About the Book
Extensive as is the reputation of the Suyuti as a distinguished author and scholar, and unsurpassed for the number and range of the works which in every branch of literature known to his age, his unwearied pen never ceased to produce, we are indebted to the malice or envy of but one of his contemporaries and to his own testimony, for the few details of his life and studies that we possess. Reference to one or other of his multitudinous volumes is made by writers of his own and succeeding times where the kindred subject of which they treat naturally calls for it, but only one contemporary biographical notice of him besides his own, is extant.
Many circumstances instigated the composition of this work: among them, that a collection of the biographies of the chiefs of the faith, and those endowed with virtue, was desirable and would be welcome, and in truth, there are those who have compiled histories in which they have introduced these distinguished men, but unsystematically, and without giving a full account of them, and their completion would entail prolixity and weariness. For this reason I was desirous of separately detailing each class of men in a work apart, which would be more advantageous for those who wished for particulars of anyone class, and easier.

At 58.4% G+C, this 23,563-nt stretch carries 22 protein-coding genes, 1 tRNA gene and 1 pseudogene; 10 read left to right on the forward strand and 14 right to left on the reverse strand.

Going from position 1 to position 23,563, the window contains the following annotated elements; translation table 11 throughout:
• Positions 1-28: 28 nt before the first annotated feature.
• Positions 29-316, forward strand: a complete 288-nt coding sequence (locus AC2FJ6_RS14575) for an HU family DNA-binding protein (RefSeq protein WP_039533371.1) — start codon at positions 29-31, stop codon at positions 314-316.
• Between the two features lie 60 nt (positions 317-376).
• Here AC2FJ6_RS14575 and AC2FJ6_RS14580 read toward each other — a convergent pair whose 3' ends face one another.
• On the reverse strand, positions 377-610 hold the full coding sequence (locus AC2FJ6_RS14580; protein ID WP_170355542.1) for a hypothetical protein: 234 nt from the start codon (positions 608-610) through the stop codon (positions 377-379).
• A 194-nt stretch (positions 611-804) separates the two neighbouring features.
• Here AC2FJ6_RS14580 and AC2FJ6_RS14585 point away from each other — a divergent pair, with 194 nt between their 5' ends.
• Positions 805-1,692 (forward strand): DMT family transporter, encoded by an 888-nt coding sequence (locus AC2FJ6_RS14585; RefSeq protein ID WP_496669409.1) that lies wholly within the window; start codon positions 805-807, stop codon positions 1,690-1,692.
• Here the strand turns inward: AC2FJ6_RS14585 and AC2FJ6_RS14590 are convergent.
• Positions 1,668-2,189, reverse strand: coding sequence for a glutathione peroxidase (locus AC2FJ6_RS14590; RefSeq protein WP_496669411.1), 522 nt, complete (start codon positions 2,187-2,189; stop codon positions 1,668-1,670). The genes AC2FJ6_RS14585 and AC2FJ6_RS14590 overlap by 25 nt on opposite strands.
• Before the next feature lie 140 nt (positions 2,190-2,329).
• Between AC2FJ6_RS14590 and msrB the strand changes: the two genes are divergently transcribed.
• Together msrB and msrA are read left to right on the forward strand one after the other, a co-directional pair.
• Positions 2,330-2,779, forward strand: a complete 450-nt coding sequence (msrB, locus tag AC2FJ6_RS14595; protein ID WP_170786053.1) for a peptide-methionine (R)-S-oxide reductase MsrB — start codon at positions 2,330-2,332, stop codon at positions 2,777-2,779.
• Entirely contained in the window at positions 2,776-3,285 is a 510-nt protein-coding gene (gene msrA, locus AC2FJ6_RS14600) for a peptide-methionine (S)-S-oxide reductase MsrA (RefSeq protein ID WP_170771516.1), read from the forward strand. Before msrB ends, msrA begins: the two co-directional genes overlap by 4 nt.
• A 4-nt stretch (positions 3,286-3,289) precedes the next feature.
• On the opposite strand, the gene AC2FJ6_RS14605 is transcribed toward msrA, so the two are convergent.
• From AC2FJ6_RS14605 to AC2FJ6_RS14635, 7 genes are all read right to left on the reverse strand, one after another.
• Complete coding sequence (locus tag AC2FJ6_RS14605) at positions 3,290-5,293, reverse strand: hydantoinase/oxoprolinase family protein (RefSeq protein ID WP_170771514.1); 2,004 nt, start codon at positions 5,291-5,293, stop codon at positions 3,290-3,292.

Extensive as is the reputation of the Suyuti as a distinguished author and scholar, and unsurpassed for the number and range of the works which in every branch of literature known to his age, his unwearied pen never ceased to produce, we are indebted to the malice or envy of but one of his contemporaries and to his own testimony, for the few details of his life and studies that we possess. Reference to one or other of his multitudinous volumes is made by writers of his own and succeeding times where the kindred subject of which they treat naturally calls for it, but only one contemporary biographical notice of him besides his own, is extant. To these I shall presently refer.